The Town

Just because you are raised in a tough neighborhood where crime is broken down to a science instead of frowned upon, does that mean you are destined to that lifestyle forever? Charlestown, Massachusetts is infamous for its consistent crop of armed bank robbers and thieves. Doug MacRay (Ben Affleck) is one of them, but as we learn in The Town, robbing banks isn’t necessarily all that defines him.


MacRay and his three friends, James Coughlin (Jeremy Renner), Gloansy and Desmond, meticulously rob a bank and in the process traumatize the manager, Claire Keesey (Rebecca Hall). In order to cover their tracks, Doug tails Claire to make sure she is not giving information to the FBI. Against his better judgment, Doug begins to build a remarkably genuine relationship with Claire. Meanwhile, Special Agent Adam Frawley (Jon Hamm) is furiously working to find Doug’s crew and send a message to the Charlestown robbers by putting them away for good.

Directed by Affleck, who clearly took notes when working with author Dennis Lehane* on Gone Baby Gone, The Town emphasizes the reality of this criminal lifestyle for people born and raised in Charlestown. The events that unfold always follow a relatively realistic pattern, even to the very end. This is by far the best part of the film because it keeps you on edge and gets into your psyche. You begin to wonder how far away from the typical Hollywood robbery films it will go and to what extent. Obviously there are plenty of surreal occurrences, but I am speaking in comparison to the norm.

Other than the realism, The Town is simply entertaining. At times it drags, but as a result of such an immense amount of plot rather than lack a slow pace. The first half hour is so jam-packed with information it feels like a full feature film. You wonder how there can be two hours of it, but there certainly is. We spend plenty of time getting to know Doug, obviously, which ends up being beneficial and hurtful. We learn about his conflicted nature as a genuinely good guy who does bad things, but other characters are just as interesting (Coughlin). It’s interesting to watch Affleck because his face always remains solemn or stern, but the character reacts in a way that he doesn’t need a range of emotions.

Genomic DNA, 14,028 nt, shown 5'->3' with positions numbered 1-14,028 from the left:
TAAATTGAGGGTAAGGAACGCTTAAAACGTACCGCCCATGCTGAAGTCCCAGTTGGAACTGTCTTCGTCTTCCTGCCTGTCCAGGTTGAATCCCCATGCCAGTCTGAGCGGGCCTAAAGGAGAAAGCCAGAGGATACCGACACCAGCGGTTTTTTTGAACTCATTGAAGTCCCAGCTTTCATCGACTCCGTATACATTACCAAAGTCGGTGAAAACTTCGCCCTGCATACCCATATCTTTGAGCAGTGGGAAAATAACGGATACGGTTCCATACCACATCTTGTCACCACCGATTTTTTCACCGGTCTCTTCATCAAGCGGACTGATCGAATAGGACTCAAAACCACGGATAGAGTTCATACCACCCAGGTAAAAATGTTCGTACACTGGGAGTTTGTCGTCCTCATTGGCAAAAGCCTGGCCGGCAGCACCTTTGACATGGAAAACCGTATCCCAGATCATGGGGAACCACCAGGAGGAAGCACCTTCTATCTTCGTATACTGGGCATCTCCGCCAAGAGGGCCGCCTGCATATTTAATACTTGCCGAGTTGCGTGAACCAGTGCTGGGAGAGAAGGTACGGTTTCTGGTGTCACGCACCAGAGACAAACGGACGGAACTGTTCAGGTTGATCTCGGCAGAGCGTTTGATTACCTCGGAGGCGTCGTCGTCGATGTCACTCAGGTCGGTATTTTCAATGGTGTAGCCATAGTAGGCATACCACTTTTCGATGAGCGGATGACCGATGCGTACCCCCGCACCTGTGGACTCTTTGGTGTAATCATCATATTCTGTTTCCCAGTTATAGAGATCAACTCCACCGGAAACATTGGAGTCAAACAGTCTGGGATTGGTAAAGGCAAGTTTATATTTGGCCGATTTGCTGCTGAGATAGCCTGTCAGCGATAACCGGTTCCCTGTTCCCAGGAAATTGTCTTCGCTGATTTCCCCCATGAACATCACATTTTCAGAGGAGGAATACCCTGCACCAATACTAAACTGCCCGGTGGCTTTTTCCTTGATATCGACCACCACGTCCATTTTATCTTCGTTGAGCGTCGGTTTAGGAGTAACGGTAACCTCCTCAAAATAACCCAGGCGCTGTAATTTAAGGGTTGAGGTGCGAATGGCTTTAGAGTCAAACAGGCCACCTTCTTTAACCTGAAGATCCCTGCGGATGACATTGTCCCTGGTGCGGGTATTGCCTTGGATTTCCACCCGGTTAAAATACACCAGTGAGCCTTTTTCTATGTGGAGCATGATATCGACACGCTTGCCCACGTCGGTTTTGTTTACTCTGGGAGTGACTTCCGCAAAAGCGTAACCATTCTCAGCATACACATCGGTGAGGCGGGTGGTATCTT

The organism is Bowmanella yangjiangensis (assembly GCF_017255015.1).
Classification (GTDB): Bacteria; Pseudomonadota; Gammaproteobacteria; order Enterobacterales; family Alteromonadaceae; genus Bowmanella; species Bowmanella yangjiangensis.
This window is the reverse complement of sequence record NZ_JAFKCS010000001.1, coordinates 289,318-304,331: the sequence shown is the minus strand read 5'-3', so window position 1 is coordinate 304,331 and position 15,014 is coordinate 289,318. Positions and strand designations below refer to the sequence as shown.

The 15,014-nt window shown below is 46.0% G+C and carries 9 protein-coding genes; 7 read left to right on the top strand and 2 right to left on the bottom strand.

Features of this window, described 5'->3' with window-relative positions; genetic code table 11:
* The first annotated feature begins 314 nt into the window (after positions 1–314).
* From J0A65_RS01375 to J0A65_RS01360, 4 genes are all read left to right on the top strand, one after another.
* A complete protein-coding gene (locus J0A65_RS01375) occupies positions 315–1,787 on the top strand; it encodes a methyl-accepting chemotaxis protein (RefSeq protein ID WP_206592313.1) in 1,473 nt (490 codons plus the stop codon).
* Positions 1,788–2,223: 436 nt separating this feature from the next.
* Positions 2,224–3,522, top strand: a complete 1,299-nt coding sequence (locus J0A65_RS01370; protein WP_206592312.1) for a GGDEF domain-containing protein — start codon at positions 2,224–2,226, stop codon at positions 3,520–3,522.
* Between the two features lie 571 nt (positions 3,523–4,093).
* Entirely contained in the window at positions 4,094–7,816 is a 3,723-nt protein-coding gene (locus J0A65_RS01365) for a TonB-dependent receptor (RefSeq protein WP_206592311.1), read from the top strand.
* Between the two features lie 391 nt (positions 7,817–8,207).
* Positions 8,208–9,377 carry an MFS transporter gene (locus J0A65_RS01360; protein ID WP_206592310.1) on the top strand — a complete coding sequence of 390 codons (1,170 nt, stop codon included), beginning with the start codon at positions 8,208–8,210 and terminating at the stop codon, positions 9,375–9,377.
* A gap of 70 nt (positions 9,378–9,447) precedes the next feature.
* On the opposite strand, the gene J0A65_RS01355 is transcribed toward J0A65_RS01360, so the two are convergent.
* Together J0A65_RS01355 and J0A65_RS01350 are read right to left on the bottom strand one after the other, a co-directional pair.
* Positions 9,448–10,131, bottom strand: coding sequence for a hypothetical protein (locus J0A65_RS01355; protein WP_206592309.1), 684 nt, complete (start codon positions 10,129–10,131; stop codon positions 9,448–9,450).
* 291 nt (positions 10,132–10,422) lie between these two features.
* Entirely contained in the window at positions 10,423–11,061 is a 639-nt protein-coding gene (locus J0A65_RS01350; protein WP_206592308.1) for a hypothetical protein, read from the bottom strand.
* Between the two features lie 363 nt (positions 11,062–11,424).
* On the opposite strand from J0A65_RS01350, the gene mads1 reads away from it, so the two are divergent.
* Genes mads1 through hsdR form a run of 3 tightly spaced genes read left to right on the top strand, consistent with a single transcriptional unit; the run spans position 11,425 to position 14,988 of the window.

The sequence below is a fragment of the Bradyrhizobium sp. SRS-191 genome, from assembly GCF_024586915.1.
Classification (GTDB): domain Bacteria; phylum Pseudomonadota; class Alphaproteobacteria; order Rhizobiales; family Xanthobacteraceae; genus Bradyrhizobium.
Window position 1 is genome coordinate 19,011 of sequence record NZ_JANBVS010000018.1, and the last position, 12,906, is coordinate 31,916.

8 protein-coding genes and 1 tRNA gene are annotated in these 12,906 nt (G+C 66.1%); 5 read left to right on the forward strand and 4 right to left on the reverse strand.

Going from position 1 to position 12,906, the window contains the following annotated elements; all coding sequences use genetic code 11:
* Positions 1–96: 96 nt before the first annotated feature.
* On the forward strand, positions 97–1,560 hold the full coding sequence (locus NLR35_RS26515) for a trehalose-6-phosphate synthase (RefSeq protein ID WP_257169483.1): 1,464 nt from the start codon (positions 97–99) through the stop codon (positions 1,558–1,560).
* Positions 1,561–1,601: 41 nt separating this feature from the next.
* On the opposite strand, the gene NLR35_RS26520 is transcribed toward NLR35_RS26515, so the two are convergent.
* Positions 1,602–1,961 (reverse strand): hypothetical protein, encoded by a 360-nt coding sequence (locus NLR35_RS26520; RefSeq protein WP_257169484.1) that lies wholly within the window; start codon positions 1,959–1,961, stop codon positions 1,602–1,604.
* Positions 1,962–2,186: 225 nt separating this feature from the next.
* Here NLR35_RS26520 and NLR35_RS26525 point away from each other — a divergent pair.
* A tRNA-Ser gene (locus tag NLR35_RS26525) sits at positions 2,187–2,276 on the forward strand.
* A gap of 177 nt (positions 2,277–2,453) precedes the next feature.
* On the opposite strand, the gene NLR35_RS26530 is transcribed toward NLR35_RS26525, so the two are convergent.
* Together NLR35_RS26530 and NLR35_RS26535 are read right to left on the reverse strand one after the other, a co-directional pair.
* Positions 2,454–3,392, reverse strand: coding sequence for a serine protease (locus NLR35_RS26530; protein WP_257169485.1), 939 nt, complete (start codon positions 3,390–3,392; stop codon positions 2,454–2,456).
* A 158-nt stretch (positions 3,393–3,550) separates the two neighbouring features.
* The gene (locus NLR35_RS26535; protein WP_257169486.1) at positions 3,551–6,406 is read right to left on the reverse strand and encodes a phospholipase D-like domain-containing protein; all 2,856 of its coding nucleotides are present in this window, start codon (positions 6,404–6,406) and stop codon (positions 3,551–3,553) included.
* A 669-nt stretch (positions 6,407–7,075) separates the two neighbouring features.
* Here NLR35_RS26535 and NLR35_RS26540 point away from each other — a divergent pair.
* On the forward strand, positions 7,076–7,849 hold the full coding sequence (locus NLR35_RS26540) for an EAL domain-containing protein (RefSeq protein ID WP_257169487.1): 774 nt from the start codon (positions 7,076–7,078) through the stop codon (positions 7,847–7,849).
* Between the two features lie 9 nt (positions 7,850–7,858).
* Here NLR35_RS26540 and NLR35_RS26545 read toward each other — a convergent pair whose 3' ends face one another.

Renner got an Oscar nod for his performance. I don’t have much to say on that; it’s just trivia. He did well, but I wasn’t amazed.

Easily the worst part about the film is the accents. Everyone, including Blake Lively (Coughlin’s sister), go above and beyond when thickening their Boston accents. It makes the film incredibly hard to understand at points until you realize a good amount of the dialog is pointless.

All in all, The Town was a surprisingly heartfelt and thrilling film. I had almost no expectations for it – even my old roommate who loves these films was lukewarm about it – so I am happy to say that it was a pleasant surprise. If you were on the fence, I’d urge you to check it out. Even for those who have little interest, Affleck clearly put in the time to make The Town worthwhile and succeeds.

*If you are a crime novel fan, check out Lehane’s work. Mystic River, Shutter Island, and Gone Baby Gone are just the ones turned into films; he has many more of the same quality.

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